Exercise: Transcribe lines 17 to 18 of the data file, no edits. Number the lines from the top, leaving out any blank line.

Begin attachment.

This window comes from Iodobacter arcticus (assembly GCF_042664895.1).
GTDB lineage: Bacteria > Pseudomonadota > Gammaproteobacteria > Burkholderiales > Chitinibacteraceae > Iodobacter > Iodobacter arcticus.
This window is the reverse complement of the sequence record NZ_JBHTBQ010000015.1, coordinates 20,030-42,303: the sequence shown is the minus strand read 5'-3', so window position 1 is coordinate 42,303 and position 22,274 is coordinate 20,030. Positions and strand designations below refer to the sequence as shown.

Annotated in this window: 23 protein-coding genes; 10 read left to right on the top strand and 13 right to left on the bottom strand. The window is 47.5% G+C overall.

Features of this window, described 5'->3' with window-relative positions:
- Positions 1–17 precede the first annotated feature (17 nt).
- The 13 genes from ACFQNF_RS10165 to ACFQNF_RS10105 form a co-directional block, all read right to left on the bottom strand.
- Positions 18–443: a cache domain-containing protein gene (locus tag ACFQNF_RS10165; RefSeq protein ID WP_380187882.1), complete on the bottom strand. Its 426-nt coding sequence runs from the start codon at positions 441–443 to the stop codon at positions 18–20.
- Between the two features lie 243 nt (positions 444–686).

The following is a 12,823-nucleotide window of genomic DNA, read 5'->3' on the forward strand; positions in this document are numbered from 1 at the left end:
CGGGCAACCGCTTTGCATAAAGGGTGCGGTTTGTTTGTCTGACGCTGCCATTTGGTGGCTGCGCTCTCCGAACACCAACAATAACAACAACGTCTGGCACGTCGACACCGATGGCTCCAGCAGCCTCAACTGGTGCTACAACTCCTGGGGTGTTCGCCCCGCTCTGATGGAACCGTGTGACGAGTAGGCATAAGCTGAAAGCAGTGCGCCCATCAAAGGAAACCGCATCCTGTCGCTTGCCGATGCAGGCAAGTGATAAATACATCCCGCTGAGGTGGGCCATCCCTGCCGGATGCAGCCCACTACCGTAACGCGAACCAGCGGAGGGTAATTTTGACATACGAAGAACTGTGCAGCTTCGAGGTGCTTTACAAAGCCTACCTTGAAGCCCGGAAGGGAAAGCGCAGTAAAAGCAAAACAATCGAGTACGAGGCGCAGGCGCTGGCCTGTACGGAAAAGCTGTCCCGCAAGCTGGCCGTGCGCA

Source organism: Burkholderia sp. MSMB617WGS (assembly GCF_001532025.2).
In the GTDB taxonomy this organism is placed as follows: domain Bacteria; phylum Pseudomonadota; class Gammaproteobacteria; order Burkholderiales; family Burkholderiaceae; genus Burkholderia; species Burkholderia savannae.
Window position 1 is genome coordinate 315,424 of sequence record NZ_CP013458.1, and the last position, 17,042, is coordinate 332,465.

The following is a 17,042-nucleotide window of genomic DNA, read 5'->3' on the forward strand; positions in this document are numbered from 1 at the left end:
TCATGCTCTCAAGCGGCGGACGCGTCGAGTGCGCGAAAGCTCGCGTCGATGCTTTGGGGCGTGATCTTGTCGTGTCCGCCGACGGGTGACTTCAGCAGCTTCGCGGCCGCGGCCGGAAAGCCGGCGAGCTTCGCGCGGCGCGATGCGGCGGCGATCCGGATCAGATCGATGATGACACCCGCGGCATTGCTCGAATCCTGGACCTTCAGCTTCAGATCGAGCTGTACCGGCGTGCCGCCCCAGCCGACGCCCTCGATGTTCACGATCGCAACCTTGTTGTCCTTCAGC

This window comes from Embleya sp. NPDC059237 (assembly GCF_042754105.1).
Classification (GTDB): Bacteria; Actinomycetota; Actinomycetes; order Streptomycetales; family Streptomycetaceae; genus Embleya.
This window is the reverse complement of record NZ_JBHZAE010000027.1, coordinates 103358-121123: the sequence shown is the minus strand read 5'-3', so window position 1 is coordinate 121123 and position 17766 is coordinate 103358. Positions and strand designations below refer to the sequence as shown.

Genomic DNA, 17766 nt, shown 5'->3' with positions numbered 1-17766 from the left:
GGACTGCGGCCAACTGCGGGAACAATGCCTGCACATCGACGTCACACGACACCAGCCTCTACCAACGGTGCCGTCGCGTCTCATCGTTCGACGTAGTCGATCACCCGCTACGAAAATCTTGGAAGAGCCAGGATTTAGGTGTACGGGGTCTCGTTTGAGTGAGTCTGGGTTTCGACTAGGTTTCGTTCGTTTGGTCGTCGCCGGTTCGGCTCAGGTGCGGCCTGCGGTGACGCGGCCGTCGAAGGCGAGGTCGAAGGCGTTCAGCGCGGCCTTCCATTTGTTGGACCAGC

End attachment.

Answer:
This window comes from Embleya sp. NPDC059237 (assembly GCF_042754105.1).
Classification (GTDB): Bacteria; Actinomycetota; Actinomycetes; order Streptomycetales; family Streptomycetaceae; genus Embleya.